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Software license

A software license is a type of proprietary or gratiuitious license as well as a memorandum of contract between a producer and a user of computer software — sometimes called an End User License Agreement (EULA) — that specifies the perimeters of the permission granted by the owner to the user. Software licenses are primarily written to deal with issues of copyright law and product liability law. Sometimes the license touches on issues of patent law, trade secret law, and laws pertaining to access to services. Software licenses generally fall into two categories, proprietary software licenses and free software licenses, depending on whether or not the user may modify and redistribute the software.

Software licenses tend to work in conjunction with software source code escrow agreements[?].

This article deals primarily with the licenses of proprietary software distributed in the United States of America.

See also: Uniform Computer Information Transactions Act, Open source licenses

Table of contents

Copyright

The (FIXME) Act of (FIXME), codified as 17 USC 117 (http://www4.law.cornell.edu/uscode/17/117), permits the owner of a copy of a computer program to make copies necessary for the use or backup of a computer program. Until 117 was enacted, the very act of copying computer software from a storage device into temporary memory may have been prohibited in the United States. Typically, a proprietary software license will interpret 117 in plain English. For example: "You may use the software on one computer, and you may make an additional copy to be used only for backup or archival purposes. You may not otherwise copy, modify [...] the software." However, a growing number of such licenses are using a loophole in 117 that exploits a distinction between the "owner" of a copy and one who merely "possesses" a copy by creating a rental agreement in which the publisher of the software retains ownership of the medium on which the software is shipped.

Product liability

Most licenses for software sold at retail disclaim (as far as local laws permit) any warranty[?] on the performance of the software and limit liability for any damages to the purchase price of the software.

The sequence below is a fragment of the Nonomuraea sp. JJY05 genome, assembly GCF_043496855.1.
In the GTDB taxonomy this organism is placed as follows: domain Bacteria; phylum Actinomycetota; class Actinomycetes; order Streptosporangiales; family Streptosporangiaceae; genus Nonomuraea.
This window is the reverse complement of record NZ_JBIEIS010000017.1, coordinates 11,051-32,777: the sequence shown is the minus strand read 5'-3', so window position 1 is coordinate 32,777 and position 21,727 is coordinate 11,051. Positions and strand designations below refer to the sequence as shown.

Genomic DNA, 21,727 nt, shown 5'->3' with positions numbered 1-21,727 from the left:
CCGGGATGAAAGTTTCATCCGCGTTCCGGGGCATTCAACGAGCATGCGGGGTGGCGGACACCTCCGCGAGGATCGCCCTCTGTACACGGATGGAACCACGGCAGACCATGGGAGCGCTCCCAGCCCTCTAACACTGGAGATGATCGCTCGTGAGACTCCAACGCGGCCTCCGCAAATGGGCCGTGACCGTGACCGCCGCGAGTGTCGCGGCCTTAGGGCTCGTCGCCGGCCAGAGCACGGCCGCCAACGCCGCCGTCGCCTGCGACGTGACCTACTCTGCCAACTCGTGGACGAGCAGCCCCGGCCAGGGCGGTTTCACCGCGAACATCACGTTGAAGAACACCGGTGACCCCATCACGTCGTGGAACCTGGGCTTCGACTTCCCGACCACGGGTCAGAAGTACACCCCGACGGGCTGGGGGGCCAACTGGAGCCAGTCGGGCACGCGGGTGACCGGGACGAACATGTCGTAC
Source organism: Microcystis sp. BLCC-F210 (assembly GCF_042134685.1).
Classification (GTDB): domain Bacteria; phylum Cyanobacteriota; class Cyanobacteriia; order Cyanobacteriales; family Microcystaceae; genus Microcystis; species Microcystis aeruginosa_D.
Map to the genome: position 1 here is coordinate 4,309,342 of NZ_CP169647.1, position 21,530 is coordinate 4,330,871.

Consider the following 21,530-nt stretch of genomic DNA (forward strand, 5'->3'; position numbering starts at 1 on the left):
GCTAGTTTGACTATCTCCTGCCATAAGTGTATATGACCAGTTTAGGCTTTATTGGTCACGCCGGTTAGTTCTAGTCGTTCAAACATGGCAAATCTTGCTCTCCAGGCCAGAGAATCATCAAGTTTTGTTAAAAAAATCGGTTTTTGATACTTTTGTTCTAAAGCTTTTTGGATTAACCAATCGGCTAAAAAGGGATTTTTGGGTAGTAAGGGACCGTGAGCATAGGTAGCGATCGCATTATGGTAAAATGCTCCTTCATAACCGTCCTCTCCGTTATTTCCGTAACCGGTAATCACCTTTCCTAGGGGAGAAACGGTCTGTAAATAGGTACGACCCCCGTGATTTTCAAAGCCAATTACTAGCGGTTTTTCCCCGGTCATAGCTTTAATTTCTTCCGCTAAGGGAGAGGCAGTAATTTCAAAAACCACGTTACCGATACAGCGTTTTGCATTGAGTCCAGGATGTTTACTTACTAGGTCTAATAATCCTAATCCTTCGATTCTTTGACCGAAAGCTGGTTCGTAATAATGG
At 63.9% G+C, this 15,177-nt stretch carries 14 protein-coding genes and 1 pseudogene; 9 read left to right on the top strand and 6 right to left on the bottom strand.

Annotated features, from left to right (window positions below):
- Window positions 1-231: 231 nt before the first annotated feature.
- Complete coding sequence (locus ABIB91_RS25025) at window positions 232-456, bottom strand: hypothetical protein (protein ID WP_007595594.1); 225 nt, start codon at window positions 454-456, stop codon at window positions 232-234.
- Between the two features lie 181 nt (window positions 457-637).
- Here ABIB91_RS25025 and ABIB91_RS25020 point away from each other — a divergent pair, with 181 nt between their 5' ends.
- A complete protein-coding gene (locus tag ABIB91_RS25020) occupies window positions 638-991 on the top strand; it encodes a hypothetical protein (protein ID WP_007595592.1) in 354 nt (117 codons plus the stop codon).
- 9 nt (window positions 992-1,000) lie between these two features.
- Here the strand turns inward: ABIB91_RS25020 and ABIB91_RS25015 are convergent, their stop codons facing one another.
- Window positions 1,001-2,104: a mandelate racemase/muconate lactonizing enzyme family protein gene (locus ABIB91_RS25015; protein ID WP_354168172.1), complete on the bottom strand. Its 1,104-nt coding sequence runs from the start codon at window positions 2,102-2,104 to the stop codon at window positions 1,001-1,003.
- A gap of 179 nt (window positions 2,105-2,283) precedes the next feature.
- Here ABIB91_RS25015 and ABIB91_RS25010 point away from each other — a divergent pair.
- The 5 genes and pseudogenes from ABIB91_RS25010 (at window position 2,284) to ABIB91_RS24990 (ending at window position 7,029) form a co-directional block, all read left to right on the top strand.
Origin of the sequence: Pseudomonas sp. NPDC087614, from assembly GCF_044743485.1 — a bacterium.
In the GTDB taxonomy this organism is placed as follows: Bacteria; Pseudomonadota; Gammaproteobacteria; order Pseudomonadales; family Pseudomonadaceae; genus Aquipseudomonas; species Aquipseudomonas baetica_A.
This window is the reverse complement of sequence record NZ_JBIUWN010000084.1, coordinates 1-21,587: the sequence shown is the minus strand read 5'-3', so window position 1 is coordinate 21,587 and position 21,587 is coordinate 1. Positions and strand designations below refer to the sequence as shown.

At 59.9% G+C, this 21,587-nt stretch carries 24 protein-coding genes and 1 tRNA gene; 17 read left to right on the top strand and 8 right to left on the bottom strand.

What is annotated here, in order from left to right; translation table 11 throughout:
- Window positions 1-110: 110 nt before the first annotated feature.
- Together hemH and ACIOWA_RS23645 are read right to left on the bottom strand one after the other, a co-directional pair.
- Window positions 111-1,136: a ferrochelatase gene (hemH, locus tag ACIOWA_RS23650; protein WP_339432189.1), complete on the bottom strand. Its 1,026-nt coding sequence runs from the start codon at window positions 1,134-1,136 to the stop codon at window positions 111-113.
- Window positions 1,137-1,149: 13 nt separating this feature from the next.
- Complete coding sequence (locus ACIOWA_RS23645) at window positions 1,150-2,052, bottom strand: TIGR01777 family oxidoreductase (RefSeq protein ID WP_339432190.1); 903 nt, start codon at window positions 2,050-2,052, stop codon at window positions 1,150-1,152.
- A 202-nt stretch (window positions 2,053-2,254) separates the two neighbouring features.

Patent

Some countries, such as the United States, allow the patenting of a generic computer that runs a novel algorithm. A software license may grant limited non-exclusive rights under applicable patents that the publisher holds.

Trade secret

Some software licenses prohibit users from reverse engineering the software. Publishers claim to use this to protect their trade secrets embodied in the software, but some have a different motive, namely making it much more difficult to create software that interoperates with the licensed software. Other licenses prohibit users from releasing data on the performance of the software.

Access to network services

Some proprietary software acts as a client for a network application and requires users to give up rights in consideration for access to a service. For example, the license of versions 4.0 and later of the AOL Instant Messenger client software prohibit users who have installed the software from ever accessing the service through third-party software such as Trillian, Gaim, or Everybuddy[?].

Enforceability

Whether or not publishers can actually enforce these software licenses in a given jurisdiction remains an open question. Recently, publishers have begun to encrypt their software packages to make it impossible for a user to install the software without agreeing to the license or violating the Digital Millennium Copyright Act and foreign counterparts.



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